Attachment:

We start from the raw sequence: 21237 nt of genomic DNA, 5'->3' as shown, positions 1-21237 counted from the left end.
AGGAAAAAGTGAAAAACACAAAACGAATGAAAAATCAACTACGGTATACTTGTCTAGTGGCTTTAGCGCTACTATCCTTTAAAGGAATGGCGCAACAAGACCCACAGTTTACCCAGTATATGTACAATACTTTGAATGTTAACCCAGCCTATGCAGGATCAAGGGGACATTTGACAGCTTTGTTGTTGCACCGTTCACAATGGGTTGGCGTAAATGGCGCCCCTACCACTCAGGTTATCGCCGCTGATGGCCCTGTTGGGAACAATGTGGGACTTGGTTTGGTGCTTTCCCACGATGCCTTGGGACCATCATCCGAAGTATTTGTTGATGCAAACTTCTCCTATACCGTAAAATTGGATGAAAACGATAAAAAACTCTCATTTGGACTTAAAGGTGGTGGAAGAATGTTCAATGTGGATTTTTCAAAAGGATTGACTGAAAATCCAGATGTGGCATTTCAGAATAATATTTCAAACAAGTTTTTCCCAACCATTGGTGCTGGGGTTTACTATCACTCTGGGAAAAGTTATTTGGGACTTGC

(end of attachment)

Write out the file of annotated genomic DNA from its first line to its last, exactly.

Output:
We start from the raw sequence: 21237 nt of genomic DNA, 5'->3' as shown, positions 1-21237 counted from the left end.
AGGAAAAAGTGAAAAACACAAAACGAATGAAAAATCAACTACGGTATACTTGTCTAGTGGCTTTAGCGCTACTATCCTTTAAAGGAATGGCGCAACAAGACCCACAGTTTACCCAGTATATGTACAATACTTTGAATGTTAACCCAGCCTATGCAGGATCAAGGGGACATTTGACAGCTTTGTTGTTGCACCGTTCACAATGGGTTGGCGTAAATGGCGCCCCTACCACTCAGGTTATCGCCGCTGATGGCCCTGTTGGGAACAATGTGGGACTTGGTTTGGTGCTTTCCCACGATGCCTTGGGACCATCATCCGAAGTATTTGTTGATGCAAACTTCTCCTATACCGTAAAATTGGATGAAAACGATAAAAAACTCTCATTTGGACTTAAAGGTGGTGGAAGAATGTTCAATGTGGATTTTTCAAAAGGATTGACTGAAAATCCAGATGTGGCATTTCAGAATAATATTTCAAACAAGTTTTTCCCAACCATTGGTGCTGGGGTTTACTATCACTCTGGGAAAAGTTATTTGGGACTTGC